Isabelle Huppert, from left, and Angelina Jolie present at the 75th Golden Globe Awards.(Paul Drinkwater / NBC)
Frances McDormand delivers a powerful speech in accepting the actress award for "Three Billboards Outside Ebbing, Missouri.”(Paul Drinkwater / NBC)
Presenter Barbra Streisand issues a call for more women directors to be nominated.(Paul Drinkwater / NBC)
Aziz Ansari, winner of the Golden Globe for performance by an actor in a television series comedy, accepts his trophy.(Paul Drinkwater/NBC)
Emilia Clarke and Kit Harrington present at the 75th Golden Globe Awards.(Paul Drinkwater/NBC)
Amy Sherman-Palladino, creator of “The Marvelous Mrs. Maisel,” accepts the award for television series musical or comedy.(Paul Drinkwater/NBC)
Halle Berry(Paul Drinkwater/NBC)
Edgar Ramirez, Penelope Cruz, Ricky Martin and Darren Criss(Paul Drinkwater/NBC)
Hugh Grant(Paul Drinkwater/NBC)
Winner of the screenplay motion picture Golden Globe, Martin McDonagh, writer of “Three Billboards Outside Ebbing, Missouri,” accepts his award.(Paul Drinkwater/NBC)
Kirk Douglas and Catherine Zeta-Jones(Paul Drinkwater/NBC)
“Coco” director and producer Lee Unkrich accepts the award for animated film.(Paul Drinkwater/NBC)
Presenters Sebastian Stan and Allison Janney(Paul Drinkwater/NBC)
“Big Little Lies” actress Laura Dern wins for actress in a supporting role in a series, limited series or motion picture made for television at the 75th Golden Globe Awards.(Paul Drinkwater/NBC)
Tommy Wiseau, left, James Franco, winner of actor in a motion picture musical or comedy for “The Disaster Artist,” and Dave Franco at the 75th Golden Globe Awards.(Paul Drinkwater/NBC)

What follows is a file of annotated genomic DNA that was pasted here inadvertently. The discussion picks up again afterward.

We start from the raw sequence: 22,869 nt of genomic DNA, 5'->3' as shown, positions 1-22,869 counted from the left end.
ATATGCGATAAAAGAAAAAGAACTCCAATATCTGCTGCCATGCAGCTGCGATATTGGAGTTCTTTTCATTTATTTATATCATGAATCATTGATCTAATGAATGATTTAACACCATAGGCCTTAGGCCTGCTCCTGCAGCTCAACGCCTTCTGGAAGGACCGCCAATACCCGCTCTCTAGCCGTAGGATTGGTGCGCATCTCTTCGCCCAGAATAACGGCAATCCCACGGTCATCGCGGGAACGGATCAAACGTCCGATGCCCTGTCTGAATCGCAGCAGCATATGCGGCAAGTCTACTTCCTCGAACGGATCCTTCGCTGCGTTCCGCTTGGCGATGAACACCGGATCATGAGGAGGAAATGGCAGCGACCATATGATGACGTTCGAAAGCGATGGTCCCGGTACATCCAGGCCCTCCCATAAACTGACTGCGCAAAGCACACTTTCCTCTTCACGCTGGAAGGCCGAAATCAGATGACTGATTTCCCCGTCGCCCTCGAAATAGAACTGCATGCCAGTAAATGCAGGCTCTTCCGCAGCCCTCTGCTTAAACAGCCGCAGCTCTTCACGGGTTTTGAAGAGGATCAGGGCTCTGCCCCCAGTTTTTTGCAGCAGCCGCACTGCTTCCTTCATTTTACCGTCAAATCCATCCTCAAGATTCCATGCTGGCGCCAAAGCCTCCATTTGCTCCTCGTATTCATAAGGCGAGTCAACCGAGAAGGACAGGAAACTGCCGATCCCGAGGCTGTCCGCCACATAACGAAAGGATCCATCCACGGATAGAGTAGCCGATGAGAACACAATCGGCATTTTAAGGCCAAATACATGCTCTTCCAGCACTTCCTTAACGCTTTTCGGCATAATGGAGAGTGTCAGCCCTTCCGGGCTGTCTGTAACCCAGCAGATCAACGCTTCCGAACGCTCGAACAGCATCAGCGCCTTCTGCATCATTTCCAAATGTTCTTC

Kerry Washington and Garrett Hedlund(Paul Drinkwater/NBC)
Bruce Miller, producer-writer of “The Handmaids Tale” on Hulu, accepts the award for television series drama at the 75th Golden Globe Awards.(Paul Drinkwater/NBC)
Christina Hendricks and Neil Patrick Harris(Paul Drinkwater/NBC)
Meher Tatna, HFPA president, at the 75th Golden Globe Awards(Paul Drinkwater/NBC)
Presenter Seth Rogen(Paul Drinkwater/NBC)
Roseanne Barr and John Goodman(Paul Drinkwater/NBC)
“Big Little Lies” actor Alexander Skarsgard wins the award for actor in a supporting role in a series, limited series or motion picture made for television.(Paul Drinkwater/NBC)
Mariah Carey and Common present an award at the 75th Golden Globe Awards.(Paul Drinkwater/NBC)
Elisabeth Moss wins the Golden Globe for best actress in a TV drama for “The Handmaid’s Tale.”(Paul Drinkwater / NBC)
“The Marvelous Mrs. Maisel,” indeed. Rachel Brosnahan wins best TV comedy actress.(Paul Drinkwater/NBC)
Presenters Carol Burnett and Jennifer Aniston bond at the 75th Golden Globe Awards.(Paul Drinkwater / NBC)
“The Greatest Showman’s” Zac Efron presents a Golden Globe award.(Paul Drinkwater / NBC)
Sam Rockwell wins a Golden Globe supporting actor-motion picture award for "Three Billboards Outside Ebbing, Missouri.”(Paul Drinkwater / NBC)
Oscar and Golden Globe winners Helen Mirren and Viola Davis present an award at the Golden Globes.(Paul Drinkwater / NBC)
Nicole Kidman wins the Golden Globe for best actress in a limited series for "Big Little Lies.”(Paul Drinkwater / NBC)
Dwayne Johnson and Gal Gadot present an award at the Golden Globes.(Paul Drinkwater / NBC)
After host Seth Meyers talks up “The Post” and its cast at the Golden Globes, he shoos away a presenter with an armful of awards.(Paul Drinkwater / NBC)
Seth Meyers takes on the hosting duties at the 75th Golden Globe Awards on Sunday at the Beverly Hilton Hotel.(Paul Drinkwater / NBC)